With two outs and the runner on first, the Yanks decided to intentionally walk Victor Martinez. Even though Martinez was 0-for-2 at the time, he tattooed the ball in each previous at-bats – Gardner robbed him of an XBH in the second inning and Ellsbury did the same in the fifth. Also, he’s got a pedigree of, you know, being a dangerous hitter so they decided to pitch to the next hitter, J.D. Martinez.

Now, I thought it was interesting that Yanks chose to pitch to J.D. rather than Victor. I assume it was based a lot on how CC fared against them. As I mentioned, Victor hit the ball hard twice against Sabathia while J.D. struck out and, well, lined out to center. I guess it came down to that New York felt more comfortable having Sabathia pitch to J.D..

On the third pitch of the at-bat, Martinez hit a hard liner towards Didi Gregorius and it deflected off the shortstop’s glove and trickled down slowly to left field, allowing Davis to score. Ugh. That just adds to Didi’s “replacing the Jeets” saga, doesn’t it? I know, I really wish Didi would’ve been able to handle that but again, that was a very hard-hit ball – the bottom line is that Yanks got the short end of the BABIP dragon’s favor. That could have gone either way. Hopefully Didi makes that play in the future.

The next hitter, Yoenis Cespedes, squeaked a grounder through the middle to drive in another run. CC did his job inducing a grounder but it just didn’t go to his ideal way. J.D. Martinez was caught in a rundown between second and third base for the final out of the inning but the damage has been done – the Tigers took a 2-1 lead and the score didn’t change again.

WOOSH (Source: Getty)

Offense Comes Up Short

I don’t feel like making another pun so I’m going with an uncreative section title here but… it’s true. Tigers’ starting pitcher, Alfredo Simon, is no scrub honestly. I know ERA is not a perfect stat but since 2012, in 358.1 IP, the man has a 3.11 ERA (121 ERA+). But with Sabathia delivering his best start in long while, I really wish the offense had given more support.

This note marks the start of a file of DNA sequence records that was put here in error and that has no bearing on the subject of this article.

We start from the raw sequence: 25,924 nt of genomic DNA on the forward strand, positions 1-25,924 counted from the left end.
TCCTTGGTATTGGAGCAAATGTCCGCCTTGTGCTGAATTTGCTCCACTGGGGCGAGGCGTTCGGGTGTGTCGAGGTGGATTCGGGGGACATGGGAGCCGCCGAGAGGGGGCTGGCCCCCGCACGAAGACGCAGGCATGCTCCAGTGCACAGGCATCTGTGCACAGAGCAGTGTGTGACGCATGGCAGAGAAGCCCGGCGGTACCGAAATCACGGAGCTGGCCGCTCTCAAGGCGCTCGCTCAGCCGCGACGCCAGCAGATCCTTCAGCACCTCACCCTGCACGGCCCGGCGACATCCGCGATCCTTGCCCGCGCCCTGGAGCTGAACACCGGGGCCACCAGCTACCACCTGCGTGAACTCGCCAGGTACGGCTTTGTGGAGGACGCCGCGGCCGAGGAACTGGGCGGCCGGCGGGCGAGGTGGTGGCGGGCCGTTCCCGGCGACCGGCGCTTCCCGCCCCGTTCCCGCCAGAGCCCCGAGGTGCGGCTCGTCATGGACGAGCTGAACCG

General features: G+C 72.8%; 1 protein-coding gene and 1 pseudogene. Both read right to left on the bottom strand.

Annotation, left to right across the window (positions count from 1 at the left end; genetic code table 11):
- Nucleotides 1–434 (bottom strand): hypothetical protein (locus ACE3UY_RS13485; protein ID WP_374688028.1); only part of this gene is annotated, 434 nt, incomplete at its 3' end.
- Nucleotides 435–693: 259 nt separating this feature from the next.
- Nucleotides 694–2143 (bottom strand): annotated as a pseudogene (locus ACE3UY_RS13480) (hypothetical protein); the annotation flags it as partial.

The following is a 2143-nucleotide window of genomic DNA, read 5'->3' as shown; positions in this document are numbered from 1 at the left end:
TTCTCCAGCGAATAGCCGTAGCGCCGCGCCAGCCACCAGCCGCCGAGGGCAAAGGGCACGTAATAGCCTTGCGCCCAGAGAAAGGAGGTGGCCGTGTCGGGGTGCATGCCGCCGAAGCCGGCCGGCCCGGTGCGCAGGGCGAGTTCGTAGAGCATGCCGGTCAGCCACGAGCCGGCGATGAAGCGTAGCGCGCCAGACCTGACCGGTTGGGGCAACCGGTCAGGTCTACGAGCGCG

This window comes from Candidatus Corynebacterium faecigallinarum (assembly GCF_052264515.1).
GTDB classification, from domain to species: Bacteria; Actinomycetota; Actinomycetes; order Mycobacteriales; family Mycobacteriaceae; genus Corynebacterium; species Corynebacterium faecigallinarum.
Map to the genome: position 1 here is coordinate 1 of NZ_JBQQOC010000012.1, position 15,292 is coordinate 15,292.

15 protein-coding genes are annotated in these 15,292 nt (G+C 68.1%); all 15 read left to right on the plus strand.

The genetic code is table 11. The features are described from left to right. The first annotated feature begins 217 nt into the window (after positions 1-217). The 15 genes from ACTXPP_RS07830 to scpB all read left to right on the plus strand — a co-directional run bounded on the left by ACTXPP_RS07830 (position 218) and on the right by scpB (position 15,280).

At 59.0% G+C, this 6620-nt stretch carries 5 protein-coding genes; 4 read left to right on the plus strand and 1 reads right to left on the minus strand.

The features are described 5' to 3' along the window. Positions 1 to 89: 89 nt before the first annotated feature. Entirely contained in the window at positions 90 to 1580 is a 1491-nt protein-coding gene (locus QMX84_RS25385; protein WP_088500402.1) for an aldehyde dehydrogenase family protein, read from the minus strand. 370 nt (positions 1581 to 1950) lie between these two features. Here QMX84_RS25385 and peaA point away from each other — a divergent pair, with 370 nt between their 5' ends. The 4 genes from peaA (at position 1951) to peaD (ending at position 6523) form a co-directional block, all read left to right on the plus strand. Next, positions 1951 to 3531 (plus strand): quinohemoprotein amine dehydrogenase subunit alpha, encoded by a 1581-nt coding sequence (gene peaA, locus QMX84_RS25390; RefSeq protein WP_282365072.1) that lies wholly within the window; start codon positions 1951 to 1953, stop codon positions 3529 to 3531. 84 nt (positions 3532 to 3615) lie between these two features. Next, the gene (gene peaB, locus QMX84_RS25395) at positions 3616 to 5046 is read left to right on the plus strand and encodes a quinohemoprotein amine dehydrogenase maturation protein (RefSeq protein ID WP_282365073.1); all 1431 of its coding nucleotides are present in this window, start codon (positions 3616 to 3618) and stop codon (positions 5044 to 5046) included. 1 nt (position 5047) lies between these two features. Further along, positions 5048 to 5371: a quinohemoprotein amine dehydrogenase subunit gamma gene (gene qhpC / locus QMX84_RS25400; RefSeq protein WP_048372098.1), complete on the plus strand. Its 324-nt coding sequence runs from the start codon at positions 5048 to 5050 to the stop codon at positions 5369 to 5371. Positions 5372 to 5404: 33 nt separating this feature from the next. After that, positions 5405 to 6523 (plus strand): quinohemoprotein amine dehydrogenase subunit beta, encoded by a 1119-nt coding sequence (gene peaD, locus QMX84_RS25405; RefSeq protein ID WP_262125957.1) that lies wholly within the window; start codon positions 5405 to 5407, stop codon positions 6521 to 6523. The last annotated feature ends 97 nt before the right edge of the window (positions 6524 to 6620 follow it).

Leading off the second inning, Mark Teixeira hit a diving 84 miles per hour splitter for a solo homer. He had to reach way down to drive it and, honestly, on the first glance, I didn’t know it was going to be anywhere close to the seats. It’s also his first left-handed homer of the season so that’s that. Tex hitting a homer like that makes me feel that his power’s come back but… that was pretty much the only bright spot in offense.

After the Tex homer, Simon held the Yankees scoreless. Yanks weren’t particularly successful in driving the ball as they grounded out a whopping 11 times and only McCann managed for another XBH with a second-inning double.

Oh and this one hurt. In the eighth inning with one out, Gregorius, who hasn’t had the best time with his bat, hit a single to knock Simon out of the game. Detroit brought in the former Yankee prodigy pitcher Joba Chamberlain to face Jacoby Ellsbury. The speedy center fielder grounded into a rally-killing double play to end the threat. Womp.

Box Score, WPA Graph & Standings

Here’s the boxscore and updated standings. And, of course, the win probability graph:


Source: FanGraphs

Oh, and if there’s any more positive from tonight’s game, the bullpen arms got to rest thanks to CC’s complete game. Everyone should be ready to go tomorrow. Hope Nathan Eovaldi can go longer than five innings this time though.

Up Next

Tomorrow the Yanks are back at it again at the same time, same place. Two young pitchers – Nathan Eovaldi and Kyle Lobstein – will be facing off. Better luck tomorrow, start a new win streak, etc.

Game 13: Streakin’

(Presswire)
(Presswire)